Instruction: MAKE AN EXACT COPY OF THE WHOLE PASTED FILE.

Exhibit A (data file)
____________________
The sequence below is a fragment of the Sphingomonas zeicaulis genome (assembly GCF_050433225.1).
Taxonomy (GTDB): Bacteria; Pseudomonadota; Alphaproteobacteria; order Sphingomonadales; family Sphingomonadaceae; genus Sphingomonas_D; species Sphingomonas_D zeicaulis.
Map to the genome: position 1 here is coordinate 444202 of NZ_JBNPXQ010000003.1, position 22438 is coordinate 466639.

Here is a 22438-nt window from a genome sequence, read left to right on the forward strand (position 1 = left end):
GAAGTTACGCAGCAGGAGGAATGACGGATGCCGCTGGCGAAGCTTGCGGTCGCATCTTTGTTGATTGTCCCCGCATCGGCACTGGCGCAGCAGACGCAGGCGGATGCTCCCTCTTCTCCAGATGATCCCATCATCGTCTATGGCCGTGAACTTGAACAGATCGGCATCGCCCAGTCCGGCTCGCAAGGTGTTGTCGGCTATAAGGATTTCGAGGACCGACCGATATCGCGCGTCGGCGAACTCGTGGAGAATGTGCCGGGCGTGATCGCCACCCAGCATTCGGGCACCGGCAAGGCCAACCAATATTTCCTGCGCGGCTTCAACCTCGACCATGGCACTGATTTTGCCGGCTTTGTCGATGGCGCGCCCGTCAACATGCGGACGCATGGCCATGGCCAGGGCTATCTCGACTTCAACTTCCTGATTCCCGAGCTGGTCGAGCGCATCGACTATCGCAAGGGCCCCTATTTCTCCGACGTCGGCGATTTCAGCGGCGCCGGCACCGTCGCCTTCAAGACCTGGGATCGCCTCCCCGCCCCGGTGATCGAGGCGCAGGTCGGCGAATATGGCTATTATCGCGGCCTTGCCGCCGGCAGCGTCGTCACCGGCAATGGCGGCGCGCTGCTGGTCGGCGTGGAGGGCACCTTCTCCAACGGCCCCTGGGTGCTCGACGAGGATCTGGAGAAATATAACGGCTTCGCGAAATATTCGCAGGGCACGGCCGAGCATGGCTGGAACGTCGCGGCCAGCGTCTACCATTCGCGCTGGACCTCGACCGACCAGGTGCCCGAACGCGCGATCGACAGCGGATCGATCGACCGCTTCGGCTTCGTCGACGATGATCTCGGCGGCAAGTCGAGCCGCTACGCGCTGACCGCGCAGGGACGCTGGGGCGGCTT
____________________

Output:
The sequence below is a fragment of the Sphingomonas zeicaulis genome (assembly GCF_050433225.1).
Taxonomy (GTDB): Bacteria; Pseudomonadota; Alphaproteobacteria; order Sphingomonadales; family Sphingomonadaceae; genus Sphingomonas_D; species Sphingomonas_D zeicaulis.
Map to the genome: position 1 here is coordinate 444202 of NZ_JBNPXQ010000003.1, position 22438 is coordinate 466639.

Here is a 22438-nt window from a genome sequence, read left to right on the forward strand (position 1 = left end):
GAAGTTACGCAGCAGGAGGAATGACGGATGCCGCTGGCGAAGCTTGCGGTCGCATCTTTGTTGATTGTCCCCGCATCGGCACTGGCGCAGCAGACGCAGGCGGATGCTCCCTCTTCTCCAGATGATCCCATCATCGTCTATGGCCGTGAACTTGAACAGATCGGCATCGCCCAGTCCGGCTCGCAAGGTGTTGTCGGCTATAAGGATTTCGAGGACCGACCGATATCGCGCGTCGGCGAACTCGTGGAGAATGTGCCGGGCGTGATCGCCACCCAGCATTCGGGCACCGGCAAGGCCAACCAATATTTCCTGCGCGGCTTCAACCTCGACCATGGCACTGATTTTGCCGGCTTTGTCGATGGCGCGCCCGTCAACATGCGGACGCATGGCCATGGCCAGGGCTATCTCGACTTCAACTTCCTGATTCCCGAGCTGGTCGAGCGCATCGACTATCGCAAGGGCCCCTATTTCTCCGACGTCGGCGATTTCAGCGGCGCCGGCACCGTCGCCTTCAAGACCTGGGATCGCCTCCCCGCCCCGGTGATCGAGGCGCAGGTCGGCGAATATGGCTATTATCGCGGCCTTGCCGCCGGCAGCGTCGTCACCGGCAATGGCGGCGCGCTGCTGGTCGGCGTGGAGGGCACCTTCTCCAACGGCCCCTGGGTGCTCGACGAGGATCTGGAGAAATATAACGGCTTCGCGAAATATTCGCAGGGCACGGCCGAGCATGGCTGGAACGTCGCGGCCAGCGTCTACCATTCGCGCTGGACCTCGACCGACCAGGTGCCCGAACGCGCGATCGACAGCGGATCGATCGACCGCTTCGGCTTCGTCGACGATGATCTCGGCGGCAAGTCGAGCCGCTACGCGCTGACCGCGCAGGGACGCTGGGGCGGCTT